Elie Brévint, Presbyterian minister for Sark from 1611 until his death in 1674, was a scholar and antiquarian. His father Cosmé was Sark’s first pastor, settling there in 1565 with Helier de Carteret, Seigneur of St Ouen. Helier’s grandson, Philippe paid for Elie’s education at the seminary in Sémur and gave him a living in Sark where he remained a powerful voice through the troubled years of the Civil War and Restoration.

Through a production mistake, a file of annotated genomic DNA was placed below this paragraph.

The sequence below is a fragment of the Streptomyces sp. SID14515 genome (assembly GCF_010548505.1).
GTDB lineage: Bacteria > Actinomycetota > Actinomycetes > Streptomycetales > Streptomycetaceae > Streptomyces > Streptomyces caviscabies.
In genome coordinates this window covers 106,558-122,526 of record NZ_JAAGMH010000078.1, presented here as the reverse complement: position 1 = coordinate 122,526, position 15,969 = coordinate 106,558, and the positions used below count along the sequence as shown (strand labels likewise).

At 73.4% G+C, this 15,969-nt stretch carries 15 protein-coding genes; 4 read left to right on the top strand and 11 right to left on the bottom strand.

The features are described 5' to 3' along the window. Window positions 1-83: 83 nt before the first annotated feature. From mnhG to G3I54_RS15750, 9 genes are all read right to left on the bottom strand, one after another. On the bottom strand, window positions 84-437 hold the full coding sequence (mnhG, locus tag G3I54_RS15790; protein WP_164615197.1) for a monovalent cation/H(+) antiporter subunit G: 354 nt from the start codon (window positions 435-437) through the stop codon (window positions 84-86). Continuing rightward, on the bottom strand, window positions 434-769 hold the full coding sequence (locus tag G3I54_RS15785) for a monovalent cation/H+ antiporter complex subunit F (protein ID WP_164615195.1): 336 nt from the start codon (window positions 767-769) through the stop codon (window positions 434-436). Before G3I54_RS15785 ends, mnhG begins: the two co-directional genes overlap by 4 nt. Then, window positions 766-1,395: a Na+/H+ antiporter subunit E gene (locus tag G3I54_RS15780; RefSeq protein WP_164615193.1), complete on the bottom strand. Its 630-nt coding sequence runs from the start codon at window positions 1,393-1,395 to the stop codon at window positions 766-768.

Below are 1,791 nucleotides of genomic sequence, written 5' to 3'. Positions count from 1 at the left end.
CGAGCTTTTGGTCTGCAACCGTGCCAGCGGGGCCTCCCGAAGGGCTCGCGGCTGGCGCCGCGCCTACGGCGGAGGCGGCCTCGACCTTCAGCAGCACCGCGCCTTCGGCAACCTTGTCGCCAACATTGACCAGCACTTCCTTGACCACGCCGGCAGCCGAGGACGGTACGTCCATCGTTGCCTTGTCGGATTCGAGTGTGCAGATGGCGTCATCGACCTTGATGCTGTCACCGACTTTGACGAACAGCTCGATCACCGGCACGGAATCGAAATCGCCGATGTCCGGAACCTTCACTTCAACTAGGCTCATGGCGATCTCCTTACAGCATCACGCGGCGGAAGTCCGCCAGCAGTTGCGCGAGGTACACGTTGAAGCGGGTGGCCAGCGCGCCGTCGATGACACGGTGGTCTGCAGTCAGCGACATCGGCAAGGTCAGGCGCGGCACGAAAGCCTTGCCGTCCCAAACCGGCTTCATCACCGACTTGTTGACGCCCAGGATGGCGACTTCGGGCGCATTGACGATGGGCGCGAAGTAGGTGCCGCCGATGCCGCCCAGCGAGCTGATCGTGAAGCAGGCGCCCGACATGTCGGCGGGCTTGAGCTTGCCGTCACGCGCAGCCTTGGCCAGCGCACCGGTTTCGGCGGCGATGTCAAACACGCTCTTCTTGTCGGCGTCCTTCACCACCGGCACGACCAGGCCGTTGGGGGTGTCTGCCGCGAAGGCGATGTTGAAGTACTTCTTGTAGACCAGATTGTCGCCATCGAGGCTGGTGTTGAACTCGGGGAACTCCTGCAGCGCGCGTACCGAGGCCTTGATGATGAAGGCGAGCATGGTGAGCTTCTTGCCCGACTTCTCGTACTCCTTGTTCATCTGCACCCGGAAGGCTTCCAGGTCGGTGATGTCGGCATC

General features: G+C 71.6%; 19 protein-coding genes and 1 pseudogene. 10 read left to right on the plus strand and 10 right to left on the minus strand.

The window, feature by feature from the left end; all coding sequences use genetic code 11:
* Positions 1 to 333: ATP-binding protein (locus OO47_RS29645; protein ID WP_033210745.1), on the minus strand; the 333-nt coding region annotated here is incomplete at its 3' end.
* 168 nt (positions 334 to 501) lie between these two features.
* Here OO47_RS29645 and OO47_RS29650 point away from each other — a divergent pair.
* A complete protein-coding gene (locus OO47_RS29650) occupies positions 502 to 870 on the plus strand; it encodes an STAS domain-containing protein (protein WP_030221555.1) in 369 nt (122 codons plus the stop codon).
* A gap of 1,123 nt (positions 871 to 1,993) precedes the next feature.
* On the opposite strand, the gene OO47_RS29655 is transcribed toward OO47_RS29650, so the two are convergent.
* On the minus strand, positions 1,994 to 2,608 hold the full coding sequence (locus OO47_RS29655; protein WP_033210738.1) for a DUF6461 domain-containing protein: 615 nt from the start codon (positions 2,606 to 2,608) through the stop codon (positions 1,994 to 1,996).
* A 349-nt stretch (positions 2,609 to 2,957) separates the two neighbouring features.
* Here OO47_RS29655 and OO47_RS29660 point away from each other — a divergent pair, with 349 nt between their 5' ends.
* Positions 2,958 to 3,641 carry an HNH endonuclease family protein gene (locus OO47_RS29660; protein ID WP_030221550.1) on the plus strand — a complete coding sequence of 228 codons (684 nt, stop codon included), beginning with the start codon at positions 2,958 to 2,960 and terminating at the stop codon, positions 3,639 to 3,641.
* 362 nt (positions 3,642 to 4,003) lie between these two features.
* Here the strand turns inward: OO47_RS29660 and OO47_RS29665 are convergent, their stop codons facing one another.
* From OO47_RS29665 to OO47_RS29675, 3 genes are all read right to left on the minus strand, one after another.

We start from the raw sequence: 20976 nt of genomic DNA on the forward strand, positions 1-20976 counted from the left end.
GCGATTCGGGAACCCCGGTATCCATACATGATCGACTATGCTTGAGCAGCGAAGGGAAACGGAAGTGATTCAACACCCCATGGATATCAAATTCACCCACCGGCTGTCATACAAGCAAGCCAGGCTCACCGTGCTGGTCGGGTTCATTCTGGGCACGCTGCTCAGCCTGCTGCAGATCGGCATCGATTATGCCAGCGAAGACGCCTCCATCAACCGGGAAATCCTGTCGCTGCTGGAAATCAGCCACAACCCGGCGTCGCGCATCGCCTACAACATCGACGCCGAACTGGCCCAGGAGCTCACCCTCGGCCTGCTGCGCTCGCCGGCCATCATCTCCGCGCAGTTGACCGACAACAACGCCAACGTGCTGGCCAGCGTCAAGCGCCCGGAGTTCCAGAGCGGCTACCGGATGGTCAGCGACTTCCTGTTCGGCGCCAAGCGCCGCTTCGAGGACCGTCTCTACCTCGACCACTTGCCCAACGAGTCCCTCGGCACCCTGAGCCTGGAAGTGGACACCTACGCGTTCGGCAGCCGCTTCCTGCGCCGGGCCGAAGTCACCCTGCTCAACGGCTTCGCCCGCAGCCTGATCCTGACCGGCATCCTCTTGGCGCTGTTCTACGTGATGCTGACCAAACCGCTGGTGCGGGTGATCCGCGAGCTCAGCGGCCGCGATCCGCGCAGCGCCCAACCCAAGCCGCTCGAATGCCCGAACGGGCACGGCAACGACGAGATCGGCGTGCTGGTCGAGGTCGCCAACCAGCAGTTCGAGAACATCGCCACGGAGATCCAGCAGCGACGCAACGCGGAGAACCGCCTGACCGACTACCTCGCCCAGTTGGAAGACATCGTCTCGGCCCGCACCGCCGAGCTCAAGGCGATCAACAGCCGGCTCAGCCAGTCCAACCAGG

The sixteen surviving octavo notebooks are written in standard French but with some local spellings and an idiosyncratic system of contractions. They show Elie’s lifelong habit of recording miscellaneous information. He was curious about family anecdotes, shipping, the religious practices of different sects, proverbs, magic and the market price of turnips. More of a commonplace book than a diary, the notes are datable from 1619 through the Civil War till about 1660. The notebooks survived in the loft of Sark’s Manoir, which in Victorian times housed the minister, and were lent by Seigneur W.T.Collings (1853-1878) to the Revd G.E. Lee to transcribe. Lee managed 14 of the fascicules, leaving two particularly difficult gatherings which quote extensively in Latin and may have been sermon notes.